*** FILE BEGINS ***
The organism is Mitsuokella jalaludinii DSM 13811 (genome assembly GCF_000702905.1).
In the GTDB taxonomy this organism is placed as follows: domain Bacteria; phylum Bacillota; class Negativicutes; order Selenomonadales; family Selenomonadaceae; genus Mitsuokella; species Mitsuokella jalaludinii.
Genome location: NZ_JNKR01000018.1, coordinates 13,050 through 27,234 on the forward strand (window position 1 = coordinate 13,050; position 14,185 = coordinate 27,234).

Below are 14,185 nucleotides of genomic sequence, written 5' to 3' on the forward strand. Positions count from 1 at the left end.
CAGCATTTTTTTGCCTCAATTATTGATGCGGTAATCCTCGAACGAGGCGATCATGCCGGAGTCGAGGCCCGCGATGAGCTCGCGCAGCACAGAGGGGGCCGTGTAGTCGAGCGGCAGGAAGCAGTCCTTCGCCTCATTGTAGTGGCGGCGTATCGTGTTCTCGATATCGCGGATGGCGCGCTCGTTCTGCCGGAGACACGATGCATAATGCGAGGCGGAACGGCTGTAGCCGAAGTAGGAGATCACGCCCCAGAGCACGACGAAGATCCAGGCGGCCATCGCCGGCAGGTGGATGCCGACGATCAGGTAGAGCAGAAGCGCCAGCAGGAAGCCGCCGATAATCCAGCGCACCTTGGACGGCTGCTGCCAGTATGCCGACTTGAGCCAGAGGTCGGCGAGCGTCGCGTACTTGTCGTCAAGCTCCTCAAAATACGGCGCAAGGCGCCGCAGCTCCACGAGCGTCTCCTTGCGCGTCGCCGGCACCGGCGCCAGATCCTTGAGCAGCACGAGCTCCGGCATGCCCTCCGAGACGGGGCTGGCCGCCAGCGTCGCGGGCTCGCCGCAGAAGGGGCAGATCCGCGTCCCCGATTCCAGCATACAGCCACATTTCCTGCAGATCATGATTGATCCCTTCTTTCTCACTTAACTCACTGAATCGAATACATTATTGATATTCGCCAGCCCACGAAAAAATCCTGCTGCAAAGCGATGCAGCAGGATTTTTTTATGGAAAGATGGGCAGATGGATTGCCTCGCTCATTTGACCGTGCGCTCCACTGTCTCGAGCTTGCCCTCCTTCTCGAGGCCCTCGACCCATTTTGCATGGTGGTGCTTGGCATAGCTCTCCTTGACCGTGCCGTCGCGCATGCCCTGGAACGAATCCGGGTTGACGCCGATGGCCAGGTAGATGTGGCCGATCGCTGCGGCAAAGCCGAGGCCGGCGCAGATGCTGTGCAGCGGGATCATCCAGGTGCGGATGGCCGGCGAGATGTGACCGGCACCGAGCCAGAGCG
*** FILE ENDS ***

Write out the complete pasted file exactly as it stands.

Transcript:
The organism is Mitsuokella jalaludinii DSM 13811 (genome assembly GCF_000702905.1).
In the GTDB taxonomy this organism is placed as follows: domain Bacteria; phylum Bacillota; class Negativicutes; order Selenomonadales; family Selenomonadaceae; genus Mitsuokella; species Mitsuokella jalaludinii.
Genome location: NZ_JNKR01000018.1, coordinates 13,050 through 27,234 on the forward strand (window position 1 = coordinate 13,050; position 14,185 = coordinate 27,234).

Below are 14,185 nucleotides of genomic sequence, written 5' to 3' on the forward strand. Positions count from 1 at the left end.
CAGCATTTTTTTGCCTCAATTATTGATGCGGTAATCCTCGAACGAGGCGATCATGCCGGAGTCGAGGCCCGCGATGAGCTCGCGCAGCACAGAGGGGGCCGTGTAGTCGAGCGGCAGGAAGCAGTCCTTCGCCTCATTGTAGTGGCGGCGTATCGTGTTCTCGATATCGCGGATGGCGCGCTCGTTCTGCCGGAGACACGATGCATAATGCGAGGCGGAACGGCTGTAGCCGAAGTAGGAGATCACGCCCCAGAGCACGACGAAGATCCAGGCGGCCATCGCCGGCAGGTGGATGCCGACGATCAGGTAGAGCAGAAGCGCCAGCAGGAAGCCGCCGATAATCCAGCGCACCTTGGACGGCTGCTGCCAGTATGCCGACTTGAGCCAGAGGTCGGCGAGCGTCGCGTACTTGTCGTCAAGCTCCTCAAAATACGGCGCAAGGCGCCGCAGCTCCACGAGCGTCTCCTTGCGCGTCGCCGGCACCGGCGCCAGATCCTTGAGCAGCACGAGCTCCGGCATGCCCTCCGAGACGGGGCTGGCCGCCAGCGTCGCGGGCTCGCCGCAGAAGGGGCAGATCCGCGTCCCCGATTCCAGCATACAGCCACATTTCCTGCAGATCATGATTGATCCCTTCTTTCTCACTTAACTCACTGAATCGAATACATTATTGATATTCGCCAGCCCACGAAAAAATCCTGCTGCAAAGCGATGCAGCAGGATTTTTTTATGGAAAGATGGGCAGATGGATTGCCTCGCTCATTTGACCGTGCGCTCCACTGTCTCGAGCTTGCCCTCCTTCTCGAGGCCCTCGACCCATTTTGCATGGTGGTGCTTGGCATAGCTCTCCTTGACCGTGCCGTCGCGCATGCCCTGGAACGAATCCGGGTTGACGCCGATGGCCAGGTAGATGTGGCCGATCGCTGCGGCAAAGCCGAGGCCGGCGCAGATGCTGTGCAGCGGGATCATCCAGGTGCGGATGGCCGGCGAGATGTGACCGGCACCGAGCCAGAGCG